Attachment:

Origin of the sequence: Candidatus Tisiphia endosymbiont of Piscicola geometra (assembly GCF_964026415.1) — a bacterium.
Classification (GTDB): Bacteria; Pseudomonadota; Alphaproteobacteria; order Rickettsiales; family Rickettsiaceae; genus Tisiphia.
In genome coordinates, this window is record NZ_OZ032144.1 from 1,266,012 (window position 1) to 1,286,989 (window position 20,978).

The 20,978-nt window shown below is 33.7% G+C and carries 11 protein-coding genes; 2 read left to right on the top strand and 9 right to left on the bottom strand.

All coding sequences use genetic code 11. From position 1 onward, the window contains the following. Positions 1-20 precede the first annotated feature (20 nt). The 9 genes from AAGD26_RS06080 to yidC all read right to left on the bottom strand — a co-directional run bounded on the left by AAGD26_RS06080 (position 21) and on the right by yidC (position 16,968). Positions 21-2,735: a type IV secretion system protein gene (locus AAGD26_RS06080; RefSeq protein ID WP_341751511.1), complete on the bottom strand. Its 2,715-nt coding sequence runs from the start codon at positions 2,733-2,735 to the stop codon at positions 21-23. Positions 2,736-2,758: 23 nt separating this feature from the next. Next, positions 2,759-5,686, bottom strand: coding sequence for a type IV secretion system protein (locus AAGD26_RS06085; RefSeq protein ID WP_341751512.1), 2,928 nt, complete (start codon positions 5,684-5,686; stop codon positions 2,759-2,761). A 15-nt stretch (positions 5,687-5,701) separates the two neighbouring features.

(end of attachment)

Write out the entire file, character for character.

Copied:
Origin of the sequence: Candidatus Tisiphia endosymbiont of Piscicola geometra (assembly GCF_964026415.1) — a bacterium.
Classification (GTDB): Bacteria; Pseudomonadota; Alphaproteobacteria; order Rickettsiales; family Rickettsiaceae; genus Tisiphia.
In genome coordinates, this window is record NZ_OZ032144.1 from 1,266,012 (window position 1) to 1,286,989 (window position 20,978).

The 20,978-nt window shown below is 33.7% G+C and carries 11 protein-coding genes; 2 read left to right on the top strand and 9 right to left on the bottom strand.

All coding sequences use genetic code 11. From position 1 onward, the window contains the following. Positions 1-20 precede the first annotated feature (20 nt). The 9 genes from AAGD26_RS06080 to yidC all read right to left on the bottom strand — a co-directional run bounded on the left by AAGD26_RS06080 (position 21) and on the right by yidC (position 16,968). Positions 21-2,735: a type IV secretion system protein gene (locus AAGD26_RS06080; RefSeq protein ID WP_341751511.1), complete on the bottom strand. Its 2,715-nt coding sequence runs from the start codon at positions 2,733-2,735 to the stop codon at positions 21-23. Positions 2,736-2,758: 23 nt separating this feature from the next. Next, positions 2,759-5,686, bottom strand: coding sequence for a type IV secretion system protein (locus AAGD26_RS06085; RefSeq protein ID WP_341751512.1), 2,928 nt, complete (start codon positions 5,684-5,686; stop codon positions 2,759-2,761). A 15-nt stretch (positions 5,687-5,701) separates the two neighbouring features.